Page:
City council approves water line repair plan
Eureka Springs Public Works is starting a major water line repair project.
On Monday night, the Eureka Springs City Council approved two resolutions to kick off the project: a resolution accepting a $272,627 bid from Kirk’s Excavation to complete the work and a resolution to use Infrastructure and Improvement (I&I) funds to pay for a portion of the cost. Mayor Butch Berry said the city received two bids from the work, one from Kirk’s Excavation and another from LE Davis for $336,800.
Berry said McClellan Engineers recommended that the council accept the bid from Kirk’s Excavation, as it was the lowest of the two bids. He then gave more details about the project, saying it will focus on the area from the train station to the wastewater treatment plant. Council member Terry McClung asked how long it will take to complete the project and public works director Dwayne Allen said it should take 90 days after the contract is signed.
The project will save the city money on utilities, Allen said, including electricity and water costs. One of the city’s biggest water leaks is located near the wastewater treatment plant, Berry said.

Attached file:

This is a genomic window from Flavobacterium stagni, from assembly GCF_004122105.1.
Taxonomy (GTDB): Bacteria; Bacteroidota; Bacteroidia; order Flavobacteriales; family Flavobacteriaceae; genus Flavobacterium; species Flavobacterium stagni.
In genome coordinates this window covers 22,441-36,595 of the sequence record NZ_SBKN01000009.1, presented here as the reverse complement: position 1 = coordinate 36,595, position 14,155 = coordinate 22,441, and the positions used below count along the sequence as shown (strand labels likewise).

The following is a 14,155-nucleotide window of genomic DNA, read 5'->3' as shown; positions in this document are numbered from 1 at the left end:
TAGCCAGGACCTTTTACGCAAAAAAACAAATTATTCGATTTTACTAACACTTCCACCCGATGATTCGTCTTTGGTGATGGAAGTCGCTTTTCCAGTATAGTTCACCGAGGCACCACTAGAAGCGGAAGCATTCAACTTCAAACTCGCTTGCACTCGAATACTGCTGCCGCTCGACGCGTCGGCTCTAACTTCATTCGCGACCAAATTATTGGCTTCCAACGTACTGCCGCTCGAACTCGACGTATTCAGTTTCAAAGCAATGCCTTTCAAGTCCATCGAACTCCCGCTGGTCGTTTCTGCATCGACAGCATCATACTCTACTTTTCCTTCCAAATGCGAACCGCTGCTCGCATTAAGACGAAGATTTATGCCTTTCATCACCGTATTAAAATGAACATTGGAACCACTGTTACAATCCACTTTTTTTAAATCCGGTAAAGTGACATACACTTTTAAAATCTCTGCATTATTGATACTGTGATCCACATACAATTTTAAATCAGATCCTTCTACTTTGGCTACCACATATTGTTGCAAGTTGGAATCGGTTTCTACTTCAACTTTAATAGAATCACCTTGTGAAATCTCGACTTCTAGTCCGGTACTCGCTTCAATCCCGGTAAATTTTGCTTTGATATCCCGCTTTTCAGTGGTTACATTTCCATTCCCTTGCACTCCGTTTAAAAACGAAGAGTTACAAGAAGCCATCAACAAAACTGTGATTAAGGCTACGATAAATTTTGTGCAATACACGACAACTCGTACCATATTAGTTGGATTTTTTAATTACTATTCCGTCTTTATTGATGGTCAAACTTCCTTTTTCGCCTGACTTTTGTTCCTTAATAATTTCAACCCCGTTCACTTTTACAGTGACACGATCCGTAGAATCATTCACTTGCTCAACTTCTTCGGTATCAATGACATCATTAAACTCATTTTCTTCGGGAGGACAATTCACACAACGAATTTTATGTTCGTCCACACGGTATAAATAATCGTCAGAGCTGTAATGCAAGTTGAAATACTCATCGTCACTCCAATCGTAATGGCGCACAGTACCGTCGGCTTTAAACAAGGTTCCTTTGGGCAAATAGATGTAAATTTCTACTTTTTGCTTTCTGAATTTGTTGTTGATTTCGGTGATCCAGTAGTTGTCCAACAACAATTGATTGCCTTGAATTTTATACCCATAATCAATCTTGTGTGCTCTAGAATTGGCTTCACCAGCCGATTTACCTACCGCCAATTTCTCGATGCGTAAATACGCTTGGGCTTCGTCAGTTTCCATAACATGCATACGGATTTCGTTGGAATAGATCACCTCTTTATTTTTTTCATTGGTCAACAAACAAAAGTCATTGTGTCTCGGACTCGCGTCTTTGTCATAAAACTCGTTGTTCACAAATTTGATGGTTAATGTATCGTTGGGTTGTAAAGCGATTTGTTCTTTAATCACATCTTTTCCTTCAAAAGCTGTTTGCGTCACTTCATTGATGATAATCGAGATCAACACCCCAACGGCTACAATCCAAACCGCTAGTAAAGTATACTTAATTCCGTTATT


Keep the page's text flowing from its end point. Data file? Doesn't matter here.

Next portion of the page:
“We’ve never been able to locate this leak but we know it’s between that line on there,” Berry said. “This line is needed. It’s going to end up saving us money because of stopping the leaks.”
Allen said the city has a grant for $200,000, which will cover the majority of the cost. The remaining $72,627 will come from the I&I fund, Allen said. The I&I fund is designated to pay for projects like this, he said.
“The I&I … we can’t use it for equipment or wages or anything, so we have to use that to be able to offset some savings on our budget,” Allen said.
“Like it says, infrastructure,” said council member Harry Meyer. “I’m glad we’re getting it done.”
“So am I,” Berry said. “It’s been a long time coming.”
The council unanimously approved both resolutions, moving on to a resolution affirming the city’s commitment to diversity, inclusion and protection of its transgender citizens. Berry said the city of Fayetteville recently approved a similar resolution. He said the resolution would reaffirm the city’s non-discrimination ordinance, Ordinance 2223, that was approved in 2015.
McClung said he hoped the council “didn’t make a habit of having to reaffirm every ordinance” it has approved over the years.
“I’ve never had this happen before,” McClung said. “It’s kind of out of the ordinary.”
“This is not really affirming our Ordinance 2223,” Berry said. “It’s more affirming the acts that have recently happened within the state legislature.”
The council unanimously approved the resolution.
The council’s next regular meeting is scheduled for 6 p.m. Monday, May 24, at The Auditorium.